The US and Recession: Tempest in a Teapot?

Latest figures of the US economy, tumbling equity prices, and the present bias in major economies towards continuing and expanding easing has led investors around the world to start to question whether the US is beginning to settle into a recession.

During the past few weeks, the US economy displayed not too credible numbers in favor of continuing rate hikes, posting a 0.7% advance in GDP growth quarter-on-quarter and thus undershooting the expected rate of 0.8%. Furthermore, a few weeks later, the upset continued with the economy adding only 151,000 jobs versus the expected 189,000 in January after a strong addition of 292,000 jobs in December. Nevertheless, in January, the unemployment rate dropped to a record low of 4.9%.

Moreover, the past week was accompanied by a substantial equity sell-off. Dow Jones futures were off more than 300 points at one stage, WTI fell more than 3 percent to under $27 per barrel, 10-year Treasury yield was dipping below 1.6 percent, and the dollar was down about 1 percent against Japanese yen.

Furthermore, China’s slowdown and unstable demand, Europe’s and Japan’s confidence in continuous easing, and the negative interest rate policy (NIRP) have all stimulated ongoing discussions about how these major bearish factors are and will keep affecting the growth of the United States. Of course, these are not pleasant surroundings for superior growth and could easily constrain the potential growth quite considerably. In addition, the Fed funds rate futures contracts indicate no rate hikes till 2018 and are even pricing in a small possibility of a rate cut. Listening to the Fed, one gets an impression that these are not the things the Fed looks like while choosing the course of further movements. That said, it would be short-sighted to underplay the importance of the market moods for their policies, in particular given the persistence of those moods.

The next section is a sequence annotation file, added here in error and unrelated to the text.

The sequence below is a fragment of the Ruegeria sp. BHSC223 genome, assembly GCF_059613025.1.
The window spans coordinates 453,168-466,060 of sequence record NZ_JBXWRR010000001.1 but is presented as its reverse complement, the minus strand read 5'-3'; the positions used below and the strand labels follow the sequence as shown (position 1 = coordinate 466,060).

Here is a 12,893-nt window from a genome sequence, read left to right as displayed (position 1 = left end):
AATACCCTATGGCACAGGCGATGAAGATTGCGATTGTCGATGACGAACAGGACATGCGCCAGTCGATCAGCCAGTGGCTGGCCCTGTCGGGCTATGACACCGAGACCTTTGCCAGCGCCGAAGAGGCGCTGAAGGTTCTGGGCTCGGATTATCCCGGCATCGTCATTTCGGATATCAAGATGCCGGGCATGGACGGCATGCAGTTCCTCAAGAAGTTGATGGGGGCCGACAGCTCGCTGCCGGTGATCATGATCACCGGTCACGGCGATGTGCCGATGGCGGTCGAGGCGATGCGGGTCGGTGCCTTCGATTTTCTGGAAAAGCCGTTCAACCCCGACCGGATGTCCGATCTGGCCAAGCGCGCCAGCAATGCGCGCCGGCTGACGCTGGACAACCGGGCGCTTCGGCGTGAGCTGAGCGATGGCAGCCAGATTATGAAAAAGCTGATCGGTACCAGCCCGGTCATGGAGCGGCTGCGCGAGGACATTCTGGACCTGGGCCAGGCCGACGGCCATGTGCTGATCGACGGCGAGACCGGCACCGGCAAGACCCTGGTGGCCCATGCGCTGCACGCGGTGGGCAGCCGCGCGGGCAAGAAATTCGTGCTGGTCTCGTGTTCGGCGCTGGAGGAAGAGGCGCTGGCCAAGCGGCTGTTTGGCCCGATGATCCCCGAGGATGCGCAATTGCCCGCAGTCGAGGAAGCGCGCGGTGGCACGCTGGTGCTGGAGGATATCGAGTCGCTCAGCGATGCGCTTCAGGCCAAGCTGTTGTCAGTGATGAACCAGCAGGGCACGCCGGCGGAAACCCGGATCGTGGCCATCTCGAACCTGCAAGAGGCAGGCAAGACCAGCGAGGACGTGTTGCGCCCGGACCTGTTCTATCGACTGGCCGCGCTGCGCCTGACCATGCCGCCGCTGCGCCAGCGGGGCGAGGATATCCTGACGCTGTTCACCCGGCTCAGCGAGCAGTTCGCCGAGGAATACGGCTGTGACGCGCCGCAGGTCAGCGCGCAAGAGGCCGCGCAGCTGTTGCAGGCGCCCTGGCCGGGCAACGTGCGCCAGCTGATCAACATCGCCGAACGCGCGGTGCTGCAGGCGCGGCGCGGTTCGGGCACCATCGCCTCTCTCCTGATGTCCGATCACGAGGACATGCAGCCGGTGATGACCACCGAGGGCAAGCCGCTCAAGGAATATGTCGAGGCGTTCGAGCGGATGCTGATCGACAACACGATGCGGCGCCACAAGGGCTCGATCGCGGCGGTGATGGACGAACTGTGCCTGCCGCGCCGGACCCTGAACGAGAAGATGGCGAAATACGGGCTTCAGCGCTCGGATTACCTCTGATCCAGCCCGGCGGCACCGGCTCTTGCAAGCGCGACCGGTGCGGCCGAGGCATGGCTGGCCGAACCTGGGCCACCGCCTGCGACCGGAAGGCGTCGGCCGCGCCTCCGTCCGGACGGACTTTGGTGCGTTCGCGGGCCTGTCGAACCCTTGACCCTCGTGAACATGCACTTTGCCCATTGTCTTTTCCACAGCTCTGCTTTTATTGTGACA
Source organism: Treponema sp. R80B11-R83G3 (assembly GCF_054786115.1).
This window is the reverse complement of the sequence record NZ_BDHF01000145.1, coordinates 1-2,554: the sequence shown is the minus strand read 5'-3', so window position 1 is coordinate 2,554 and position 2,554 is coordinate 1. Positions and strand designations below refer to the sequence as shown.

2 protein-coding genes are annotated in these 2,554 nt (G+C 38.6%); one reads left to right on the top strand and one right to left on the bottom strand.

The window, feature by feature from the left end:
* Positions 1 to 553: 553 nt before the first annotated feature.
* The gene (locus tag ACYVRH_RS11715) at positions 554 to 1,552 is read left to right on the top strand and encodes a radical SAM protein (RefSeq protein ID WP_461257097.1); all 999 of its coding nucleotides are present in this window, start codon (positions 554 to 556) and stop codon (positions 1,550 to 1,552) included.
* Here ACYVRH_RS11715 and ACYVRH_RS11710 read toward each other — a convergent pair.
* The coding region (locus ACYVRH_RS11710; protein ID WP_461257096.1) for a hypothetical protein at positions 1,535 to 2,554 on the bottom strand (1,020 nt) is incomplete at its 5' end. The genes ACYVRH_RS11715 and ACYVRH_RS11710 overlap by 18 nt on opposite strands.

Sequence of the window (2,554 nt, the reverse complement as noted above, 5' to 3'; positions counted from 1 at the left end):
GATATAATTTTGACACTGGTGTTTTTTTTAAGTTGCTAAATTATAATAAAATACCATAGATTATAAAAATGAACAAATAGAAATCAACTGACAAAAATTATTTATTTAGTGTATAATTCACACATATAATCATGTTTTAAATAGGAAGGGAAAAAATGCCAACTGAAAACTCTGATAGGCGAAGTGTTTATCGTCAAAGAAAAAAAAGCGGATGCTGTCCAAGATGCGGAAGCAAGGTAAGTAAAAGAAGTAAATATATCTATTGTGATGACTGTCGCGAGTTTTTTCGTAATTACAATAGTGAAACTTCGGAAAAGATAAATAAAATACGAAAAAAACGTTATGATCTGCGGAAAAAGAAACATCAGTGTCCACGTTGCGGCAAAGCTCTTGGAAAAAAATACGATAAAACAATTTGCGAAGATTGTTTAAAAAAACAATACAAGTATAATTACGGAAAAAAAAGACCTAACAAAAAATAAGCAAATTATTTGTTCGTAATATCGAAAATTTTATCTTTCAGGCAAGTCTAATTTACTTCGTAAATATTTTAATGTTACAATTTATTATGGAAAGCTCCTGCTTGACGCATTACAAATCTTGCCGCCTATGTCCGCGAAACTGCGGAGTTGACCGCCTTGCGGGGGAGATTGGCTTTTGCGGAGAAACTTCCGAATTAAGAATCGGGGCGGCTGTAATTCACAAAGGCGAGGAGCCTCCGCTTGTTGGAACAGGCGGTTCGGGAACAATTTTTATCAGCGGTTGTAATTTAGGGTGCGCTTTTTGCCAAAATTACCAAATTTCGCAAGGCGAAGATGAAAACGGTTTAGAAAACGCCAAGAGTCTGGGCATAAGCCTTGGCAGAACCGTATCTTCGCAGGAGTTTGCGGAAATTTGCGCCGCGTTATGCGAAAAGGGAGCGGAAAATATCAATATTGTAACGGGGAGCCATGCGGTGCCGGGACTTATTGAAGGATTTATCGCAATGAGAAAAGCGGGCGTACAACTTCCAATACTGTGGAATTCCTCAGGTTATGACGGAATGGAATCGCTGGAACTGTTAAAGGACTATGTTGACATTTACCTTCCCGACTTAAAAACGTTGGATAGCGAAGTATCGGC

Having stated this, it would seem quite reasonable to conclude that not only the economic environment is blocking nations from prosper, but that it is more likely for the US economy to fall in a recession rather than boost the growth rate. But not so fast! In spite of many opinions that the US economy might be due to a fall in a recession, there is some very concrete reasoning why a recession is unlikely, at least not just yet. Fundamentals are still extremely sound in the United States. The economy has created millions of jobs since the last recession, including 292,000 jobs in December. Average hourly earnings grew by 0.5% vs. the expected 0.3%, implying that a payroll growth enables stronger consumer spending, which feeds back into a higher job growth. After all, the economy is still expected to grow 2.6%.

Therefore, it is reasonable to close by declaring that the current feebleness of the world’s economies and the turmoil in the markets restrict the potential growth of the US, while at the same time these facts are insufficient to make such a bold statement as a “recession”. And as the Fed’s Chair Janet Yellen told the Senators last Thursday, “there is always some chance of recession in any year, but the evidence suggests that expansions don’t die of old age.”

By Reinis Novickis,
Market Analyst at the Investment Fund